The 'doomsday scenario', executed by retreating Iraqi troops in February 1991 in setting the Kuwaiti oil fields alight, was meant as a modern version of Kahn's ultimate deterrent - an idea that failed. Two climate modeling responses, from the United Kingdom Meteorological Office and the Max Planck Institute for Meteorology, denied an attenuating impact on the Indian monsoon (a concern that had been expressed before). Successors of their GCMs did correctly represent the major Asian rainbelts as part of a planetary system, and their seasonal migration, but not the seasonal mean distribution, to say nothing about intraseasonal activity. Just those 30-60-day active-break monsoon cycles, including realistic motions of the major Asian systems, were now found in the Berlin version ('CCAS-B') ofthe CCAS GCM in an own Kuwait oil well fire study. This GCM version is a completely regenerated, flexible tool of dynamic systems analysis. Its boreal summer monsoons turned out indeed to be part of an interhemispheric, oscillatory seasonal climate regime between critical transitions in June and September. The Kuwait oil fire smoke caused a regional lower-
troposphere heating anomaly, and thus an 'exciting' disturbance that fanned the GCM's dynamics in a way not dissimilar to the observed 1991 season. Such a type of monsoon climate may thus be the 'playing ground' for martial adventures seizing the source regions of the atmospheric water cycle. Its structural robustness is unknown.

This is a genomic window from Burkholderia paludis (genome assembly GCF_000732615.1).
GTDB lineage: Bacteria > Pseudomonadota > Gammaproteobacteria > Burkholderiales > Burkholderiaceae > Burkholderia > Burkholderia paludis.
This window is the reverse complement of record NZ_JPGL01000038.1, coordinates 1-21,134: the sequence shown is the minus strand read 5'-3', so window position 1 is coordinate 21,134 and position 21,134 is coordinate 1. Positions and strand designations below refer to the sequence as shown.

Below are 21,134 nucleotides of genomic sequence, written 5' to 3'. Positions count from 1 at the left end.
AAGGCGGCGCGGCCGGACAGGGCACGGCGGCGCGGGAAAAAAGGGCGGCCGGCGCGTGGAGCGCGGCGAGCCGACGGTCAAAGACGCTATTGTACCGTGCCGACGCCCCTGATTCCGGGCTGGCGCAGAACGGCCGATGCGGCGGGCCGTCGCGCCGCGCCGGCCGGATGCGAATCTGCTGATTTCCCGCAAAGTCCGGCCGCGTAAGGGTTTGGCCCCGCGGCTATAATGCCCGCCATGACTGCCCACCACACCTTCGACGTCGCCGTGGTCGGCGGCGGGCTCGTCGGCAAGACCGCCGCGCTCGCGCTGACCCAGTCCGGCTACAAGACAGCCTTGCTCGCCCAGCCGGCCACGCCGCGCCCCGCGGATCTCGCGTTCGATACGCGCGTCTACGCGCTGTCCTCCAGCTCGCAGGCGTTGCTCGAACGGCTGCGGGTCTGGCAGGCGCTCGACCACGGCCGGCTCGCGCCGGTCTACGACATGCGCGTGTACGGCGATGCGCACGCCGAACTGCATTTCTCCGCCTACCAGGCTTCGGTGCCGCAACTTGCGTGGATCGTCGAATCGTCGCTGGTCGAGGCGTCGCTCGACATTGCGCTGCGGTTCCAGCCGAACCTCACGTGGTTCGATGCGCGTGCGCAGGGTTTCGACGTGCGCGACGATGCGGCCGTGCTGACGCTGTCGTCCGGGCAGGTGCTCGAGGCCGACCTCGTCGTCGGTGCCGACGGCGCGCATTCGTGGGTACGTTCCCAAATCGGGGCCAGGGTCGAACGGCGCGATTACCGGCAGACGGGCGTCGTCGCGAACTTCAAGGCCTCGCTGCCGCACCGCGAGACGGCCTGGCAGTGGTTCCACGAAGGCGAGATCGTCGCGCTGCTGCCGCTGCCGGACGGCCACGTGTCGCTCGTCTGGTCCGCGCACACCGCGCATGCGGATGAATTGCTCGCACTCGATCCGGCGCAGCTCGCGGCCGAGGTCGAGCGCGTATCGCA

The theme is again put on the agenda by recent studies into the climatic effects of a potential regional nuclear conflict of 1.5 Mt 'size' in Southeast Asia, using the full atmosphere-ocean GCM with high vertical resolution of NASA's Goddard Institute of Space Studies (GISS), which has been successfully applied to study the climatic impact of volcanic eruptions. The GISS model shows extremely long smoke residence times, up to a decade, due to efficient lofting into the upper stratosphere, all year round in these latitudes. The surface air temperature drop is much less than in the 'nuclear winter' case, of course, but still considerable if compared with the climate record: a global cooling from 1.25 to 0.5 K over a decade, with minima of several kelvin (degrees centigrade) over large areas of North America and Eurasia. A 10% weakening of the global precipitation is concentrated in the Tropics, but substantial (seasonal mean) reductions of the Asian subtropical summer monsoons are also found, with potentially serious human impacts.
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This is common knowledge that disaster is everywhere. Its in the streets, its inside your campuses, and it can even be found inside your home. The question is not whether we are safe because no one is really THAT secure anymore but whether we can do something to lessen the odds of ever becoming a victim.